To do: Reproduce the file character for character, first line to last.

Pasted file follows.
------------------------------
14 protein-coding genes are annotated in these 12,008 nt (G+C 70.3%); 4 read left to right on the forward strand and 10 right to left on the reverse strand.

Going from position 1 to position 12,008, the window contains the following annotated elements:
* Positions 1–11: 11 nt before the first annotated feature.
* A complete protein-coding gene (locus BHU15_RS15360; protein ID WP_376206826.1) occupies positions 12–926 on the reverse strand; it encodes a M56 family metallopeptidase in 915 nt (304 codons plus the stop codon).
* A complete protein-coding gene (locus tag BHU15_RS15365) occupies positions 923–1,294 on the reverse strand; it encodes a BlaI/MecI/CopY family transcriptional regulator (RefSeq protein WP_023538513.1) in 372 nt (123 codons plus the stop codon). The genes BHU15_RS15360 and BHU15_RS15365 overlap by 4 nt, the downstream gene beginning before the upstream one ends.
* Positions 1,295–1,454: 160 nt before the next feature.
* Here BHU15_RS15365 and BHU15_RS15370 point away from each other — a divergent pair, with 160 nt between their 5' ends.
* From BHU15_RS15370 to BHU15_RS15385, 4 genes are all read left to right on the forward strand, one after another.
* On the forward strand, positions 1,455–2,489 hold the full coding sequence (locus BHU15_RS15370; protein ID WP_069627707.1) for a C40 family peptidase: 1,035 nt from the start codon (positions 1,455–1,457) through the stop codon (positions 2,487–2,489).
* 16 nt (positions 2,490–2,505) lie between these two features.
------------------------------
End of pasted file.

14 protein-coding genes are annotated in these 12,008 nt (G+C 70.3%); 4 read left to right on the forward strand and 10 right to left on the reverse strand.

Going from position 1 to position 12,008, the window contains the following annotated elements:
* Positions 1–11: 11 nt before the first annotated feature.
* A complete protein-coding gene (locus BHU15_RS15360; protein ID WP_376206826.1) occupies positions 12–926 on the reverse strand; it encodes a M56 family metallopeptidase in 915 nt (304 codons plus the stop codon).
* A complete protein-coding gene (locus tag BHU15_RS15365) occupies positions 923–1,294 on the reverse strand; it encodes a BlaI/MecI/CopY family transcriptional regulator (RefSeq protein WP_023538513.1) in 372 nt (123 codons plus the stop codon). The genes BHU15_RS15360 and BHU15_RS15365 overlap by 4 nt, the downstream gene beginning before the upstream one ends.
* Positions 1,295–1,454: 160 nt before the next feature.
* Here BHU15_RS15365 and BHU15_RS15370 point away from each other — a divergent pair, with 160 nt between their 5' ends.
* From BHU15_RS15370 to BHU15_RS15385, 4 genes are all read left to right on the forward strand, one after another.
* On the forward strand, positions 1,455–2,489 hold the full coding sequence (locus BHU15_RS15370; protein ID WP_069627707.1) for a C40 family peptidase: 1,035 nt from the start codon (positions 1,455–1,457) through the stop codon (positions 2,487–2,489).
* 16 nt (positions 2,490–2,505) lie between these two features.